This I have labelled “Deathstar” because it bears an uncanny resemblance to the space station the Liberator encountered just out from Far Point, while captain Mal and his rag tag band of cylons, and their computer Aurac, cruised the belt looking for replicants (how many scifi franchises are hinted at here? :P). Continue reading
This is Nick Robinson’s XYZmbe, a 6 part model that shows the intersections of the X, Y and Z planes with a curious twirly intersection. Continue reading
Work, life, play, people, things that all take their toll on our balance, and we all struggle to walk the line sometimes, tipping this way and that as various forces pull at us. Continue reading
While seal hunting still continues today for food, oil and pelts, the clubbing of baby harp seals has largely been banned. Continue reading
I must experiment with the posture. designed for bi-colour paper, you cannot see the colour changes for eyes and the rest with this fold, but the arms and legs are charming, cutie ears and general body morphology is pleasing. Continue reading
Pre-creasing before locking together creates the facets when the solid is inflated. Continue reading
When I first saw the model I was sure it was a bomb … I mean, look at it! Continue reading
David Huffman is a bit of an origami enigma it seems – he pioneered a bunch of tessellations and surface corrugations and seems to be one of the first to explore curved creases and their bizarre effects on flat sheets:
This is is “Arches” tessellation, an intriguing offset brick valley folded grid that then has parabolic mountain folds at each intersection. The resultant sheet is really hard to tidily collapse (in my experience) – perhaps it was the paper or the scoring technique I used to form the parabolas, or perhaps it was the parabola itself – with no guidelines I just sort of guessed a curve.
You get a sort of waterbomb base forcing one trough deep into the arch of an adjacent fold – when it is tidied up it is fascinating – I could see uses for this as an interesting textural pattern or ambient light panel as it makes funky patterns when backlit. Continue reading
There has been a lot of talk in the media about people demonstrably doing the wrong thing, over a really long period of time. Interesting that one of the defences offered was that they were a “sitting duck” in the post-weinstein era. Regardless, a backyard should be a safe place to play:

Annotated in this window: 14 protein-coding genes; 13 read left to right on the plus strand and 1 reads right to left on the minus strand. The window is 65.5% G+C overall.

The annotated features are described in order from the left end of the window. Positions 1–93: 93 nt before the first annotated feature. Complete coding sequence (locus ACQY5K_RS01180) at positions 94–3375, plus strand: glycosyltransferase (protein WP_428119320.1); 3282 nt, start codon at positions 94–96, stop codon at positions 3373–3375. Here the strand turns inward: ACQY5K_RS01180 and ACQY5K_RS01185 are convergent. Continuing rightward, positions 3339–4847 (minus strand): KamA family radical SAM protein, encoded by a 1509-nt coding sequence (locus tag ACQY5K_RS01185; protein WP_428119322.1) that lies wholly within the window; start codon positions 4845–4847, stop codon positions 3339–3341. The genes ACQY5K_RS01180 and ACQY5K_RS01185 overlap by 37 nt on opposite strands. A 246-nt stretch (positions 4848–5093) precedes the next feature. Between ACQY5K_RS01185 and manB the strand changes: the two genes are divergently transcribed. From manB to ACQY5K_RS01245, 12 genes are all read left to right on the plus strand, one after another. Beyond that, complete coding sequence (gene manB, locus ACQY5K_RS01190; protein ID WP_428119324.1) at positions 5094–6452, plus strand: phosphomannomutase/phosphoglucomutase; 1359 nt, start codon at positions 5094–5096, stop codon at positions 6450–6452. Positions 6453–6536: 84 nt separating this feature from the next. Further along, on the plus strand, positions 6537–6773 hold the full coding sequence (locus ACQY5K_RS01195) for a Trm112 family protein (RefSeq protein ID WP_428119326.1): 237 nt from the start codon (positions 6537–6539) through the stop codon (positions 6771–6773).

Each face is a twisted square. Folded from A5 sheets, the pre-creasing is pretty easy and the twist is satisfying. Continue reading
Had accuracy (and my Spanish) been better, I would also have hands (fingers) on this little model but I started with an almost square and crease drift occurred towards the end. Continue reading
This 2nd-level “Octospiral” is a model I saw in one of my last BOS journals before my membership lapsed. Designed and modified by Roman Diaz, Endre Somos and Meenakshi Mukerji, it is a delightfully dense spiral that, theoretically, could keep reducing inside itself indefinitely. Continue reading
This is Kevin Hutson’s design, well CP really, that I sort of just nutted out after mis-folding it 4 times and uttering some bad words (sorry Mum). The observant amongst you will notice that it starts and finishes at the same point – like a mobiius strip on acid. Continue reading
A complex management of points, this lovely rendition of a Pegasus has much to love. The wings, legs and general morphology are very pleasing to the eye but not easy to achieve as a fold. Continue reading
A simple fold, unequalled as a way of protecting a fruit cake from extended baking – the outer layer is 35cm square kraft paper, inner is 25cm greaseproof paper, they fit snugly in the tins. Later they will protect the maturing cake as it regularly bathes in rum. Continue reading
…yes, I know I am behind, but I have been busy and my brain is fairly broken. As part of the cleanse I took a 35cm sheet of washi and decided to try Brian Chan’s Super-complex “Fiddler Crab” model, never entertaining the notion that I would achieve the model, but rather just to fold for the love of it:
My fold-philosophy on this gig was to faithfully (well, as faithfully as I could) follow the hideously complex fold sequence and sort of just stop when I could go no further. Step 53 alone took me over an hour and a half to achieve – I just could not get my head around what was happening in the sparsely diagrammed model. Continue reading
The assembled figures (each nearly 30cm tall) form quite a striking display – hopefully one that works for the display space – we shall see. Clearly Christmas is just around the corner, with this scene, it is beginning to look a lot like … well … christmas.
We have on the left, 3 kings, bringing gifts (bronze waterbombs are quite the thing this year). Centre there is an angel, looking over a mother, father and child. Bringing up the rear is a random shepherd … because … the scene needed balance.
Using a variation of the generic judaian I managed to change the head, add knees and change the posture so sitting is suggested. Continue reading
Folded from a smallish square, this has trough and some rather nice legs, but does not look very comfortable. Continue reading
Using principles garnered from an adult fold, I sort of MacGuivered a larger-proportion head, wrapped the body and presto. Continue reading